3.  And be professional at all times. Don’t blindly pitch “at” people; have conversations. Have a social media strategy and make sure you go to at least three or four real life tweet ups, meetings or events a year. Be generous. Be genuine, but don’t wear your heart on your sleeve so much people take advantage. Don’t get sucked into flame wars, allow yourself to be flattered by falsehoods and most of all: never, ever, burn your bridges. If you do, nothing may happen *right now* – but you’ll be surprised how small this pond is. It will come back to haunt you.

I really believe the 6 things I’ve outlined here can help writers stay on track, get stuff written, produced or published AND help sustain their career.

***********

Good stuff. Simple and to the point.

Here’s another…

From someone I look at every week.

NATHAN BRANSFORD
BROOKLYN, NY
UNITED STATES

Nathan Bransford is the author of How to Write a Novel (October 2013).  He was formerly a literary agent with Curtis Brown Ltd. and the social media manager at CNET and is now the Director of Community and Social Media at Freelancers Union. He lives in Brooklyn.

Are you optimistic about the future of books?

Something strange has been happening lately: not many of my friends are reading books.

It has happened gradually, almost imperceptibly, but the number of my friends who are reading is on the decline.

Some of this may be my age. Now that I’m approaching my mid thirties, a lot of my friends are in baby zone and are using their rare spare time to sleep.

But a lot of people I know have switched to reading more articles, they binge watch Netflix in their free time, and even smart thinking people don’t feel the need to be catching up with the latest hot novel.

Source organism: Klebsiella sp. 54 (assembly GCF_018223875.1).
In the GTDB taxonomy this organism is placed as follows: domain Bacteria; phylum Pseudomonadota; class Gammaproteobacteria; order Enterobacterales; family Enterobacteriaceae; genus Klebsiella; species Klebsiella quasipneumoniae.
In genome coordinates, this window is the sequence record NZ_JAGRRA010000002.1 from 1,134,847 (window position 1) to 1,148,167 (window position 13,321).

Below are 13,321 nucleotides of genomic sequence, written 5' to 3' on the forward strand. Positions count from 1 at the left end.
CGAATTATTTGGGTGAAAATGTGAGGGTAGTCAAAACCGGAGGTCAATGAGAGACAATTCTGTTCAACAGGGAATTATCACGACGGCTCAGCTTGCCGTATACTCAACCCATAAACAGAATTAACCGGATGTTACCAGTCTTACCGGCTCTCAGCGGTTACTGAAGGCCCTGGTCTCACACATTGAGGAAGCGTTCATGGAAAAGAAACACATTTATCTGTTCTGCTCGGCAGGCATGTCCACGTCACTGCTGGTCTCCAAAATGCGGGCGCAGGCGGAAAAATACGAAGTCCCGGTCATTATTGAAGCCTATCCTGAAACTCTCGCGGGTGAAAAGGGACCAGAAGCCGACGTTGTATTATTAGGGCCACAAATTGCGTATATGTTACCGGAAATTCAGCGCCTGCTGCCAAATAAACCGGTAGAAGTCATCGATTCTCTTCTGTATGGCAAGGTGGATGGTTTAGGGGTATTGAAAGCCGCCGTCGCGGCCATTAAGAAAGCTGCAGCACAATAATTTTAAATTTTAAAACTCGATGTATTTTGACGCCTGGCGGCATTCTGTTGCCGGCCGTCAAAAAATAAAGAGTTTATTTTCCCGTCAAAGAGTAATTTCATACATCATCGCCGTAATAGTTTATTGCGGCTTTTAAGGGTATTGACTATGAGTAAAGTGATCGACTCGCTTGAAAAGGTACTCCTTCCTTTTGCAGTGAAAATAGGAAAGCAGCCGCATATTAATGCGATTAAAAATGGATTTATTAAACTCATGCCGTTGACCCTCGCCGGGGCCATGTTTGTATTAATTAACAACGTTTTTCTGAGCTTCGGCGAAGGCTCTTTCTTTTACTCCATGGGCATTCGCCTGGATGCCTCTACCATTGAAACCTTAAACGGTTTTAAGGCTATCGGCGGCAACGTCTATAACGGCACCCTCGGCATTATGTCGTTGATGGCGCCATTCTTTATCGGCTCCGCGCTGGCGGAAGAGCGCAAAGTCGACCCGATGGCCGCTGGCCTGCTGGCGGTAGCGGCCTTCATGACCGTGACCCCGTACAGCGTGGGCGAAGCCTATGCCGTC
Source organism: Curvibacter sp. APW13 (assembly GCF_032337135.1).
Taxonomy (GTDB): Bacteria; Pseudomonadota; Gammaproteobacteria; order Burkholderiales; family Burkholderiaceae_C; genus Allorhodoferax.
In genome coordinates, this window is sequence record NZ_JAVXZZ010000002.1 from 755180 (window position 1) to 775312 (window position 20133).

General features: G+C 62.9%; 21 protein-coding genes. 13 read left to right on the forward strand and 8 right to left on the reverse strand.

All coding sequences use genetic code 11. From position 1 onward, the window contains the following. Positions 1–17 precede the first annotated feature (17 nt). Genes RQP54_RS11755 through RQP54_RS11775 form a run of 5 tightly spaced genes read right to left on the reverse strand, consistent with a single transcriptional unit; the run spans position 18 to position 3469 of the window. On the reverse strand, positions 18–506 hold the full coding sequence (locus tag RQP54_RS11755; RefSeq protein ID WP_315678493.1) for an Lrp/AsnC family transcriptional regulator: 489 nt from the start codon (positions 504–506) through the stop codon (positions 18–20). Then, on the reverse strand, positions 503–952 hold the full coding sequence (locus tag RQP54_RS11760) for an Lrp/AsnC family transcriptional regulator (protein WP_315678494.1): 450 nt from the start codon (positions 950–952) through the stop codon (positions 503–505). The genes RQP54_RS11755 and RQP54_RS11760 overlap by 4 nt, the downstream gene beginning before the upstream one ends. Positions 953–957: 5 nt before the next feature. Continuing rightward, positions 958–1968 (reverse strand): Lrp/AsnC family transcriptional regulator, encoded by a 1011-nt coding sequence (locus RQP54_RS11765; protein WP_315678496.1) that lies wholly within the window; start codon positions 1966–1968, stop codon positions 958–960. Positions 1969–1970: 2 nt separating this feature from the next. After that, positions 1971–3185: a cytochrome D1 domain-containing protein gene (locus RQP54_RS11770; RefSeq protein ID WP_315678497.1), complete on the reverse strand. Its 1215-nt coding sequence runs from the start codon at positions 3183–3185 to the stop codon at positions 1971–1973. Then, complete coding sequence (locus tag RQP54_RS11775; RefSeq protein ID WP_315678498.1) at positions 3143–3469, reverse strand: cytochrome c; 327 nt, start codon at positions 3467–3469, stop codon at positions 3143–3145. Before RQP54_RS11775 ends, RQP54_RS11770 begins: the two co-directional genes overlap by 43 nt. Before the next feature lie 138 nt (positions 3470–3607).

I have been optimistic about books for a long time. And I don’t see reason to change my tune.

But sometimes… I wonder. With tablets and electronics everywhere, with the Internet evermore at our fingertips… will people still read books like they used to? Will our attention spans survive?

I hope they will. I love movies, I love video games, I love television, but nothing can compare to the emotional depth of reading a book.

No movie can give us the last page of The Great Gatsby. No actual video game is as fun as
reading Ready Player One. The TV version of Game of Thrones is a lot of fun, but the longer it goes on the larger the books loom.

You know this. I know this. But are people going to keep reading?

What say you?

******

What say you, indeed? I say he’s right, but I’ll still keep reading. I think they’ll always be a market for books. However, what those books look like might be a bit different than what we’re used to in the not to distant past (think 50 Shades or Twilight.)

siwc_2013Lastly, anyone going to the Surrey International Writers’ Conference? If so, it would be great to meet up with other writers going through this same journey. See this site from Karen Woodward.

And that’s it from me.

See you all next week.